Alexander McQueen and Isabella Blow by David LaChapelle, 1996 © David LaChapelle Courtesy Fred Torres Collaborations

Our gayness, weirdly, is also the reason we’re at the gallery in the first place. We’re here to see the NPG’s Speak its Name! display; photographic portraits of a selection of out-and-proud celebrities, accompanied by inspirational quotes about coming out as gay or bi. The kind of thing irritating people share on Facebook as a substitute for having an opinion.

Managing to tear ourselves away from walls and walls of TILFs (Tudors I’d… you know the rest), we arrive at the recently more Angela Eagle-ish part of the gallery. Eagle, the second ever British MP to come out as lesbian, occupies a wall in the NPG, along with Will Young, Tom Daley, Jackie Kay, Ben Whishaw, Saffron Burrows and Alexander McQueen.

Speak its Name!, referring to what was described by Oscar Wilde’s lover Lord Alfred Douglas as “the love that dare not speak its name”, commemorates 50 years (in 2017) since the partial decriminalisation of male homosexuality in England and Wales.

“Exhibition” is maybe a grandiose term for a little queer wall in an old building full, for the most part, of paintings of probably bigoted straight white guys who are turning like skeletal rotisserie chickens in their graves at the thought of their portraits inhabiting the same space as known homosexual diver Tom Daley.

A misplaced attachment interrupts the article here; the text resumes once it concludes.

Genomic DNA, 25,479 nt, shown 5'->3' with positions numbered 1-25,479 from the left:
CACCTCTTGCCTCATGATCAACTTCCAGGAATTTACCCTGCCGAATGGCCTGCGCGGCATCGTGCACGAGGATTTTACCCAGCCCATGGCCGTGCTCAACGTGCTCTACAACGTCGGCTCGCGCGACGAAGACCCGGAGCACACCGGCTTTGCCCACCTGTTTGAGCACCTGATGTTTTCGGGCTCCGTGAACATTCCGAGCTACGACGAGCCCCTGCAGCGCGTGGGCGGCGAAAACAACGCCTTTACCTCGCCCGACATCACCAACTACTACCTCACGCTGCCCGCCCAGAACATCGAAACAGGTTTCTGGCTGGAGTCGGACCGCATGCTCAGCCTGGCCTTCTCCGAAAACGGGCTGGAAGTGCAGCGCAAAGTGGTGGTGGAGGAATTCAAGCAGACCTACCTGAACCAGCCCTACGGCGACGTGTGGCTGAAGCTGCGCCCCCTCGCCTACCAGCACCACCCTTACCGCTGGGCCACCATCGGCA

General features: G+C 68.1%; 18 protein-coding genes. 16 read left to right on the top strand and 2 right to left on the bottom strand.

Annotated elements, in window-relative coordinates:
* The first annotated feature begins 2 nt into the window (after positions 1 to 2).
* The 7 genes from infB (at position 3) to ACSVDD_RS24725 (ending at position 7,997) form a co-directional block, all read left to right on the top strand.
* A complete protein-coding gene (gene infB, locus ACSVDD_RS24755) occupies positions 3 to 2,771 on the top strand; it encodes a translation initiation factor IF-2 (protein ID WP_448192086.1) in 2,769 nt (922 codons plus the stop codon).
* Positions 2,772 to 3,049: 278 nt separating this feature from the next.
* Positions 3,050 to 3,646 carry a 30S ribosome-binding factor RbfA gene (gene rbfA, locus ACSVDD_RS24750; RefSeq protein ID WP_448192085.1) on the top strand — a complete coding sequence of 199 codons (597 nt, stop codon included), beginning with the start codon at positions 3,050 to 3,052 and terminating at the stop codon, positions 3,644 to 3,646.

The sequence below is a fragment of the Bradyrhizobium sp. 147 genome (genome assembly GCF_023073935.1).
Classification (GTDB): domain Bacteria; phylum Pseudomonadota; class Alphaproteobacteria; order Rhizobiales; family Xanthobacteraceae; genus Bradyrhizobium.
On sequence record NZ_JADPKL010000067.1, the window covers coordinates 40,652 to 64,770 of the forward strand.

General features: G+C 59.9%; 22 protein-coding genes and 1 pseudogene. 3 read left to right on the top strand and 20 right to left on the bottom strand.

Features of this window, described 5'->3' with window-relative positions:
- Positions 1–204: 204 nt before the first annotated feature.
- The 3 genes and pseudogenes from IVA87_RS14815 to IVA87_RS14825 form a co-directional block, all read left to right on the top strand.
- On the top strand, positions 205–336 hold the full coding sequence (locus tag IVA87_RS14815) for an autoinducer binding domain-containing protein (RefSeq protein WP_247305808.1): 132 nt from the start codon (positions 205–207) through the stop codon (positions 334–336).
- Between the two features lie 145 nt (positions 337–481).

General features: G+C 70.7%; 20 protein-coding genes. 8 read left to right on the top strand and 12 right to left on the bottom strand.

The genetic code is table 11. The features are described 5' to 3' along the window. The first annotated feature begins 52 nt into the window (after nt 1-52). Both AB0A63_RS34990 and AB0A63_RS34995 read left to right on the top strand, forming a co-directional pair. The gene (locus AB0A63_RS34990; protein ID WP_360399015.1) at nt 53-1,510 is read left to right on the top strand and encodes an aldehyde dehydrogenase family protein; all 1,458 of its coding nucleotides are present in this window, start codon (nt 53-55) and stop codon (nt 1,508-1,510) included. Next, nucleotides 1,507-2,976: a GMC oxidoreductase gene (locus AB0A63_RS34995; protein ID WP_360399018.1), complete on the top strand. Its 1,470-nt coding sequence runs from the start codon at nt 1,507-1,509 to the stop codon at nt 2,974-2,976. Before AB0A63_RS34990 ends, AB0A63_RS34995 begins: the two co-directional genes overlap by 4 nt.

Tom Daley By Bettina von Zwehl, 2010 © Bettina von Zwehl

When you’re gay, or LBTQ, you make little pilgrimages to “exhibitions” like this. You probably don’t expect anything mind-blowing or world-changing, but you appreciate the effort. Unless you’re one of those “fuck The Establishment and literally everything to do with it” queers. In which case, fair. Don’t come to this exhibition. You’ll hate it. But you probably know that already.

But I think I like having Tudors and known homosexuals in the same hallowed space. Of course, Angela Eagle et al aren’t the NPG’s first queer inhabitants. Being non-hetero, you see, isn’t a modern invention. From David Hockney to Radclyffe Hall, the NPG’s collection is not entirely devoid of Gay. But sometimes context is important. Albeit one rather tiny wall dedicated to the bravery of coming out is – I hate to say it – sort of heart-warming.


Angela Eagle by Victoria Carew Hunt, 1998 © Victoria Carew Hunt / National Portrait Gallery, London

Plus, look at Eagle up there on the “yay for gay” wall. All smiley like that whole “running for Labour leader and getting called a treacherous dyke by zealots” thing never happened.

I can’t say I feel particularly inspired. The quotes are mostly the usual “coming out was scary”-type fare, which people like me have read, lived and continue to live almost every day. This is all quite mundane to queers, but you can pretty much guarantee that some straight visitors to the NPG will be scandalised by Speak its Name! And I guess that’s the whole point.

Eleanor Margolis is a freelance journalist, whose "Lez Miserable" column appears weekly on the New Statesman website.